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References

  1. C. Tian, P. Xiu, Y. Meng, W. Zhao, Z. Wang, and R. Zhou, "Enantiomerization Mechanism of Thalidomide and the Role of Water and Hydroxide Ions", Chemistry - A European Journal, vol. 18, pp. 14305-14313, 2012. http://dx.doi.org/10.1002/chem.201202651

Secrets revealed for conjugate addition to cyclohexenone using a Cu-alkyl reagent.

Sunday, November 4th, 2012

The text books say that cyclohexenone A will react with a Grignard reagent by delivery of an alkyl (anion) to the carbon of the carbonyl (1,2-addition) but if dimethyl lithium cuprate is used, a conjugate 1,4-addition proceeds, to give the product B shown below. The standard explanation is that the alkyl copper is a “soft” nucleophile attacking the soft conjugate carbon, whereas the alkyl magnesium is a “hard” nucleophile attacking the hard carbonyl carbon. Is this the best explanation?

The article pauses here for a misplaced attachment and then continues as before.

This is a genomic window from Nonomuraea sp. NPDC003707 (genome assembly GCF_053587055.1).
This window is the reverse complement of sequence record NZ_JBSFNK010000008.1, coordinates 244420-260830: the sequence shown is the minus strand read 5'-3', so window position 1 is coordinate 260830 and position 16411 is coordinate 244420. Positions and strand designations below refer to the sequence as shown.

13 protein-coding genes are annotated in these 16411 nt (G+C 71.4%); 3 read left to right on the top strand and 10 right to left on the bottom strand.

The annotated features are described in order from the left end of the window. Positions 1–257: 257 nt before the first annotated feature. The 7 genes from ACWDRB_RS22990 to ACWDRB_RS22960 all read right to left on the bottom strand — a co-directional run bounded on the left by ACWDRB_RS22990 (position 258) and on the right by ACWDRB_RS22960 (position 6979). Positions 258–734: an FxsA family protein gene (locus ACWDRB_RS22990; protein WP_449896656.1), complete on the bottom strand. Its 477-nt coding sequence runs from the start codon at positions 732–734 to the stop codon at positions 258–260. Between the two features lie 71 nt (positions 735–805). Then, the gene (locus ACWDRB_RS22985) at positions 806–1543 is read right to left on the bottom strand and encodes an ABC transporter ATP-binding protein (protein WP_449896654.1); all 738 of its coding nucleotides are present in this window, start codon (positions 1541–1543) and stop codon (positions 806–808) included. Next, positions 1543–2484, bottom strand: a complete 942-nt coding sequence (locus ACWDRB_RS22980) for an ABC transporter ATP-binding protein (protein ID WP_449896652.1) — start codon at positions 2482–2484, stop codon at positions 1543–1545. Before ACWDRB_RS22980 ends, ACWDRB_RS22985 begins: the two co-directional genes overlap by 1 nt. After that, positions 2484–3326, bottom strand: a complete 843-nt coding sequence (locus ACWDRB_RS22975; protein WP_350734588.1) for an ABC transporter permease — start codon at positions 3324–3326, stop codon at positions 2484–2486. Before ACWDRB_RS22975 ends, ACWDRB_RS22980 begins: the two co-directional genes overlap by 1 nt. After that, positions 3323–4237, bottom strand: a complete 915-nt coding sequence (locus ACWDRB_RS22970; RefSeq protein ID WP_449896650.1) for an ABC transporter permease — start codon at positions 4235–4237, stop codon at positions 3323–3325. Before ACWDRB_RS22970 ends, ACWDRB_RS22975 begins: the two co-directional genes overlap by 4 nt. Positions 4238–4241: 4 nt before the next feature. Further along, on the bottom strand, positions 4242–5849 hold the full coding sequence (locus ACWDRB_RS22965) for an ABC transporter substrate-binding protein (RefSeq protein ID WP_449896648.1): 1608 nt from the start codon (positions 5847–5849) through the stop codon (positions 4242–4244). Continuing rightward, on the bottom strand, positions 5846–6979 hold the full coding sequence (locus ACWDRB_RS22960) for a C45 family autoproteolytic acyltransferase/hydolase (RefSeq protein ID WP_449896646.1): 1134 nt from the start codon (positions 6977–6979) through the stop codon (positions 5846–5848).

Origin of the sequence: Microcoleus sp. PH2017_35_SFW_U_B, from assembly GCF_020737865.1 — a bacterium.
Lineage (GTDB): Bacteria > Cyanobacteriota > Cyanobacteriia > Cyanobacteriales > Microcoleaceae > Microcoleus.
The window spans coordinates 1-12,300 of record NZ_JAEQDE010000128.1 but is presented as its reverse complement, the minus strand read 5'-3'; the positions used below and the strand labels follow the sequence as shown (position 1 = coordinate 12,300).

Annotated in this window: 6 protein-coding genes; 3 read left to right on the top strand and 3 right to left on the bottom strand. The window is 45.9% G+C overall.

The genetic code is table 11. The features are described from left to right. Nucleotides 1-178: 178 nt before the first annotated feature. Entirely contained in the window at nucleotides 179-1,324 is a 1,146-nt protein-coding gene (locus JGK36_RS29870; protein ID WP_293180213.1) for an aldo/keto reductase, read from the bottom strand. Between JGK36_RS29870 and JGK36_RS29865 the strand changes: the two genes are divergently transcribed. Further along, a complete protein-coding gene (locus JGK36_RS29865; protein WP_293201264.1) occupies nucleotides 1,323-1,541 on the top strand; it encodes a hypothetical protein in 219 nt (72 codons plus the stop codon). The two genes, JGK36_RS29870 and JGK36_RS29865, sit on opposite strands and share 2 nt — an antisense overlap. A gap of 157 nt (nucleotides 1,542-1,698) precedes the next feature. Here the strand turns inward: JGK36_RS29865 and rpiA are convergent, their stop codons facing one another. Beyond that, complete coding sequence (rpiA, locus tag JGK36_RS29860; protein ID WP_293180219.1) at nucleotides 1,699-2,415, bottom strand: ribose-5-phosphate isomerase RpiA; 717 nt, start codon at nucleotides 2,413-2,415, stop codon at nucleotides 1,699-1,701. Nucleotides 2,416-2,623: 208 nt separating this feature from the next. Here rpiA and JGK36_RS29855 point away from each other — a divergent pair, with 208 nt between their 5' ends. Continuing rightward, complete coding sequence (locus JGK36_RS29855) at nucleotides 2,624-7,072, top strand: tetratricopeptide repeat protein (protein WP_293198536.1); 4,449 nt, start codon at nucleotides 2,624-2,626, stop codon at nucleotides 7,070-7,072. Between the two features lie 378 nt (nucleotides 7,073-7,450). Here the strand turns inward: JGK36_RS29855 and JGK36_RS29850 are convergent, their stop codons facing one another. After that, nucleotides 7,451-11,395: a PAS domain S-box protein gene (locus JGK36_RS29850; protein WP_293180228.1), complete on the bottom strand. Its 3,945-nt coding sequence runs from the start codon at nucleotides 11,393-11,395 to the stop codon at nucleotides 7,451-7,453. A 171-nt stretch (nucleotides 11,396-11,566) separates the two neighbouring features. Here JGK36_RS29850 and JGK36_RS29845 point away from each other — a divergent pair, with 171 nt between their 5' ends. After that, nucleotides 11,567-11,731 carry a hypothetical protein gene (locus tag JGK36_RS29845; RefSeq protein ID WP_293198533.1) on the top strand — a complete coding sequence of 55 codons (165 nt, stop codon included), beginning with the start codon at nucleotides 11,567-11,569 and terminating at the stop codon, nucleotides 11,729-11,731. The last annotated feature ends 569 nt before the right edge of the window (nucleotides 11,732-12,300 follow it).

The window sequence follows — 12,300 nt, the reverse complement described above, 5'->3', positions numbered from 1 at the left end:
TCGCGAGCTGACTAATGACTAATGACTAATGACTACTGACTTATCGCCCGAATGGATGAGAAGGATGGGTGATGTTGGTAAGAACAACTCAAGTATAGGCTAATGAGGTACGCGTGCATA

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Dynamic effects in nucleophilic substitution at trigonal carbon (with Na+).

Thursday, July 19th, 2012

In the preceding post, I described a fascinating experiment and calculation by Bogle and Singleton, in which the trajectory distribution of molecules emerging from a single transition state was used to rationalise the formation of two isomeric products 2 and 3.  In the present post, I explore possible consequences of including a sodium cation (X=Na+ below) in the computational model.

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Computers 1967-2011: a personal perspective. Part 4. Moore’s Law and Molecules.

Friday, October 28th, 2011

Moore’s law describes a long-term trend in the evolution of computing hardware, and it is often interpreted in terms of processing speed. Here I chart this rise in terms of the size of computable molecules. By computable I mean specifically how long it takes to predict the geometry of a given molecule using a quantum mechanical procedure.